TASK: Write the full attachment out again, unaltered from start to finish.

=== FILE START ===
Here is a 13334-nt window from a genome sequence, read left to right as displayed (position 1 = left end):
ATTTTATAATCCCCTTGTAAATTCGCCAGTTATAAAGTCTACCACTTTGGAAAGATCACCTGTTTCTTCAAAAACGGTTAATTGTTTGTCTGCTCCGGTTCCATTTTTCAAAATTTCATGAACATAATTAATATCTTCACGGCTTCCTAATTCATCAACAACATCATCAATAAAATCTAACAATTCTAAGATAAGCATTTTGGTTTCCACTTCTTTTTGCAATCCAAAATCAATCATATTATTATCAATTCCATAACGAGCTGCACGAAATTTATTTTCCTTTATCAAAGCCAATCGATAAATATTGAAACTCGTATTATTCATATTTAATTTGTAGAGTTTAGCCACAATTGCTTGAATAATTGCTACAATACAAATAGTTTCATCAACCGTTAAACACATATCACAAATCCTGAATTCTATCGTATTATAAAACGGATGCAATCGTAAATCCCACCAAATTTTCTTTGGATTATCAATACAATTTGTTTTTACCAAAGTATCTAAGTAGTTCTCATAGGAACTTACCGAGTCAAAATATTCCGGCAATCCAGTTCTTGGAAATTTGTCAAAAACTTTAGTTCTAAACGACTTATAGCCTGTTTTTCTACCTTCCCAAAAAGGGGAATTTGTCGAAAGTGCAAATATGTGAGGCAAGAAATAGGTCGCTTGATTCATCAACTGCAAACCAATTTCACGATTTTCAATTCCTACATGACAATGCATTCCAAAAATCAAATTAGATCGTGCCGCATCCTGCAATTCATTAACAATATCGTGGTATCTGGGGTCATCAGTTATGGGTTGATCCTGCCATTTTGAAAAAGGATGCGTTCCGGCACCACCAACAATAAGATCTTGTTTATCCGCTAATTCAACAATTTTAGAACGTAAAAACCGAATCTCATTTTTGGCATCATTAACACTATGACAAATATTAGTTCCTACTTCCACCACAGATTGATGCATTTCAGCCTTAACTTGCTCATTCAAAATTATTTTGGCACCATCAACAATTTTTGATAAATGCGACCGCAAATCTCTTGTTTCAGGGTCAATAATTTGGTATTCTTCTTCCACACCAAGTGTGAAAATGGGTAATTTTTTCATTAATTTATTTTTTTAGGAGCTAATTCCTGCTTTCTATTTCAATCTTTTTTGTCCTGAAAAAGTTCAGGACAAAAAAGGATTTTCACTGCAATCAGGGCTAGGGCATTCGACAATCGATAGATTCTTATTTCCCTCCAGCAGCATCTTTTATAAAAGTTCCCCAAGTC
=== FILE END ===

Here is a 13334-nt window from a genome sequence, read left to right as displayed (position 1 = left end):
ATTTTATAATCCCCTTGTAAATTCGCCAGTTATAAAGTCTACCACTTTGGAAAGATCACCTGTTTCTTCAAAAACGGTTAATTGTTTGTCTGCTCCGGTTCCATTTTTCAAAATTTCATGAACATAATTAATATCTTCACGGCTTCCTAATTCATCAACAACATCATCAATAAAATCTAACAATTCTAAGATAAGCATTTTGGTTTCCACTTCTTTTTGCAATCCAAAATCAATCATATTATTATCAATTCCATAACGAGCTGCACGAAATTTATTTTCCTTTATCAAAGCCAATCGATAAATATTGAAACTCGTATTATTCATATTTAATTTGTAGAGTTTAGCCACAATTGCTTGAATAATTGCTACAATACAAATAGTTTCATCAACCGTTAAACACATATCACAAATCCTGAATTCTATCGTATTATAAAACGGATGCAATCGTAAATCCCACCAAATTTTCTTTGGATTATCAATACAATTTGTTTTTACCAAAGTATCTAAGTAGTTCTCATAGGAACTTACCGAGTCAAAATATTCCGGCAATCCAGTTCTTGGAAATTTGTCAAAAACTTTAGTTCTAAACGACTTATAGCCTGTTTTTCTACCTTCCCAAAAAGGGGAATTTGTCGAAAGTGCAAATATGTGAGGCAAGAAATAGGTCGCTTGATTCATCAACTGCAAACCAATTTCACGATTTTCAATTCCTACATGACAATGCATTCCAAAAATCAAATTAGATCGTGCCGCATCCTGCAATTCATTAACAATATCGTGGTATCTGGGGTCATCAGTTATGGGTTGATCCTGCCATTTTGAAAAAGGATGCGTTCCGGCACCACCAACAATAAGATCTTGTTTATCCGCTAATTCAACAATTTTAGAACGTAAAAACCGAATCTCATTTTTGGCATCATTAACACTATGACAAATATTAGTTCCTACTTCCACCACAGATTGATGCATTTCAGCCTTAACTTGCTCATTCAAAATTATTTTGGCACCATCAACAATTTTTGATAAATGCGACCGCAAATCTCTTGTTTCAGGGTCAATAATTTGGTATTCTTCTTCCACACCAAGTGTGAAAATGGGTAATTTTTTCATTAATTTATTTTTTTAGGAGCTAATTCCTGCTTTCTATTTCAATCTTTTTTGTCCTGAAAAAGTTCAGGACAAAAAAGGATTTTCACTGCAATCAGGGCTAGGGCATTCGACAATCGATAGATTCTTATTTCCCTCCAGCAGCATCTTTTATAAAAGTTCCCCAAGTC